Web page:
How Trump Replaced America's Globalist Consensus With A Nationalist Sensibility
The old order of American politics crumbled on Tuesday with an election that signaled an inflection point in the nation’s history. Donald Trump’s victory, almost universally considered impossible until it happened, shattered the globalist consensus of America’s governing elite and replaced it with a nationalist sensibility exemplified in the slogan, "America First." Never in the country’s history has it seen an anti-status quo, anti-establishment politician of such force and effectiveness.
The globalist consensus contained a number of central tenets, all rejected by Trump. They included:
— We live in a unipolar world, with America at its center as an "indispensable nation" with an imperative and mandate to dominate events and developments around the world; spread Western-style democratic capitalism; and salve the hurts and wounds of humanity in far-flung precincts of the globe.
— The nation state is in decline and is being replaced by emergent multinational super-institutions such as the European Union, the United Nations and, presumably, Hillary Clinton’s proposed "hemispheric common market," with open trade and open borders.
— The demands of constituent identity groups, based mostly on ethnicity and gender affiliations, are more important than any concept of national unity.
— Borders have lost their significance as nationalist sentiments have receded, and while something probably needs to be done about illegal immigration, largely to assuage political pressures, there is nothing essentially wrong with mass immigration.
— Free trade is an imperative in the post-Cold War era of globalization to lubricate global commerce and spur global prosperity.
— Despite the advent of Islamist radicalism, fueled primarily by intense anti-Western fervor, there is no reason to believe that large numbers of Muslims can’t be assimilated into Western societies smoothly without detriment to those societies.
This globalist consensus was embraced by American presidents from Bush I to Clinton I to Bush II to Obama and then to Clinton II. It was so entrenched within the top echelons of American society—the federal bureaucracy, the media, academia, big corporations, big finance, Hollywood, think tanks and charitable foundations—that hardly anyone could conceptualize any serious threat to it. Then Trump attacked it and marshalled a rowdy following of people bent on upending it. The globalist sensibility won’t go away, but it now is seriously challenged. The result is a new fault line in American politics.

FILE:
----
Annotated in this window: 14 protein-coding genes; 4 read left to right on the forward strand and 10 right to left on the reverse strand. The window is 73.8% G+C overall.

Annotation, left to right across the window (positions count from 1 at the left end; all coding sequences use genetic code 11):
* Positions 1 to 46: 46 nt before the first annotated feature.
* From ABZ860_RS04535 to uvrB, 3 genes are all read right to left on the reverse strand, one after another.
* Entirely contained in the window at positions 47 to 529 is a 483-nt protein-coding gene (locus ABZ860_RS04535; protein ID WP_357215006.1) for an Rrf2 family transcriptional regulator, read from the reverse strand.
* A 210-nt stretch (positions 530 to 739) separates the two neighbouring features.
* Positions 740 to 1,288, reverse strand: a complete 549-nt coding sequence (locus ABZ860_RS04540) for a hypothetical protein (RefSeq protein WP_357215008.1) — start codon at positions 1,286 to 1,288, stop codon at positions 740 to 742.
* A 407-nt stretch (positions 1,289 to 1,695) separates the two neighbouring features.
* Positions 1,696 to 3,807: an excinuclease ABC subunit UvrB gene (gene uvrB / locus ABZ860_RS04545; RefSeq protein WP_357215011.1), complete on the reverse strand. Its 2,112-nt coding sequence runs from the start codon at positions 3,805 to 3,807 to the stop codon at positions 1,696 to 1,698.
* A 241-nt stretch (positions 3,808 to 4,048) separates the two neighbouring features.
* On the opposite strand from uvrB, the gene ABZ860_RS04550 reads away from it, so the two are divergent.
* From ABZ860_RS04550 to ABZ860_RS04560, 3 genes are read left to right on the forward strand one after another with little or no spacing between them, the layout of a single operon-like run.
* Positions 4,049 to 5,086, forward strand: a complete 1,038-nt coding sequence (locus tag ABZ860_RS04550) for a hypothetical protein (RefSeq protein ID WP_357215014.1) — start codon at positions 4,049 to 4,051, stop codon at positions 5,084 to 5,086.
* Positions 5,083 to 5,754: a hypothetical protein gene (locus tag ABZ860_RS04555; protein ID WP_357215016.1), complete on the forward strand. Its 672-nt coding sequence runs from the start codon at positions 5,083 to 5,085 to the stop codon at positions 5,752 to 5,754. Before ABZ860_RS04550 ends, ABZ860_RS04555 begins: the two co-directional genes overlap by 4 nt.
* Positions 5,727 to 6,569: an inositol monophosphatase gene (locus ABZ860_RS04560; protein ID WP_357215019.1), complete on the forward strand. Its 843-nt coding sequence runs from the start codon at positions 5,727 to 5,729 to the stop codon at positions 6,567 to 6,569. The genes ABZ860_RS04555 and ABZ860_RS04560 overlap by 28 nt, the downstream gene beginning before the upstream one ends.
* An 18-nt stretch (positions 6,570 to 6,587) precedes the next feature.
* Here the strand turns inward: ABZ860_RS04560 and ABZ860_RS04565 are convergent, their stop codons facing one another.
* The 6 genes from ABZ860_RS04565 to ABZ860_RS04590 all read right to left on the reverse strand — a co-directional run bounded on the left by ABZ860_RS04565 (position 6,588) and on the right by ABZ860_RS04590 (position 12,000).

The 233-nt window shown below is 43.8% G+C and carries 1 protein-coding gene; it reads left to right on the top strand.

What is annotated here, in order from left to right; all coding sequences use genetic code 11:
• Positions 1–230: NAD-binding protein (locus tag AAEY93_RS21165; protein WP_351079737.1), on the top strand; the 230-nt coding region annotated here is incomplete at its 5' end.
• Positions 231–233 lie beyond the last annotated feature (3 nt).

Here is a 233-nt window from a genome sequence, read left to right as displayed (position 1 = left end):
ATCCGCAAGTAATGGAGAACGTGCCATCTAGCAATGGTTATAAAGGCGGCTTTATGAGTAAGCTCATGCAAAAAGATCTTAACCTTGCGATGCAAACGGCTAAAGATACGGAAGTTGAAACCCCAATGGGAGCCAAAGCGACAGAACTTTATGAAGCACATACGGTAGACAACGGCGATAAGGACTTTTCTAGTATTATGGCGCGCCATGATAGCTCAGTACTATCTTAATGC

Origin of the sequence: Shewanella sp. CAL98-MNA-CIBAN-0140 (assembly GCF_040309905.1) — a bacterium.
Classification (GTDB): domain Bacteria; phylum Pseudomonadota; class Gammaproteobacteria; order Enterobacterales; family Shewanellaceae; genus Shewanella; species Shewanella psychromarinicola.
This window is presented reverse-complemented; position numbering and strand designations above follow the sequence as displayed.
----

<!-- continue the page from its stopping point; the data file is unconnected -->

The Trump constituency rejects most of the central tenets of the post-Cold War consensus. Its beliefs include:
— The American experiment in national building, with an attendant propensity for regime change, has been an utter failure, particularly in the Middle East, and needs to be replaced. America must be in the world but shouldn’t try to dominate it.
— Nationalism is a hallowed sentiment, tied to old-fashioned patriotism, and shouldn’t be denigrated or rejected.
— Identity group politics is eroding national cohesion and, through political correctness, is threatening free speech on the country’s college campuses; that threat will grow throughout society if not checked.
— Borders matter; countries without clearly delineated and enforced borders soon cease to be countries. Immigration numbers should be calibrated to ensure smooth absorption and assimilation.
— Free trade, as practiced in the post-Cold War era, is killing us, hollowing out the country’s industrial base and devastating its middle class.
— Islamist radicalism represents a serious threat to homeland security, and it is merely prudent, therefore, to consider adjustments in immigration policy as one tool in seeking to lessen the threat.
Clearly, a clash is inevitable between the post-Cold War elites and the Trump constituency. And its intensity was presaged by writer and thinker Shelby Steele in Tuesday’s Wall Street Journal. Steele traced the emergence over recent decades of the view that America was a "victimizing nation," tainted by its history, particularly slavery, its treatment of its native Indian populations, and its diminishment of women and minorities. This raised a perceived imperative, in the view of many, that the country must redeem itself from its oppressive past. This could be done, writes Steele, only through a kind of deference "toward all groups with any claim to past or present victimization."
But this call for deference assumed a moral high ground—and thus became a political weapon. From this moral position, the deference cadres could look down upon those who didn’t embrace the argument and stigmatize them as "regressive bigots." Writes Steele: "Mrs. Clinton, Democrats and liberals generally practice combat by stigma." He cites Clinton’s famous "basket of deplorables," those Trump followers who don’t embrace her view of America as victimizing nation. They are stigmatized as "irredeemable," subject to her sense of political correctness. "And political correctness," says Steele, "functions like a despotic regime."
Then along came Trump, a thoroughly non-deferential figure, "at odds with every code of decency," who "invoked every possible stigma" and rejected each with dismissive sneers. "He did much of the dirty work," writes Steele, "that millions of Americans wanted to do but lacked the platform to do."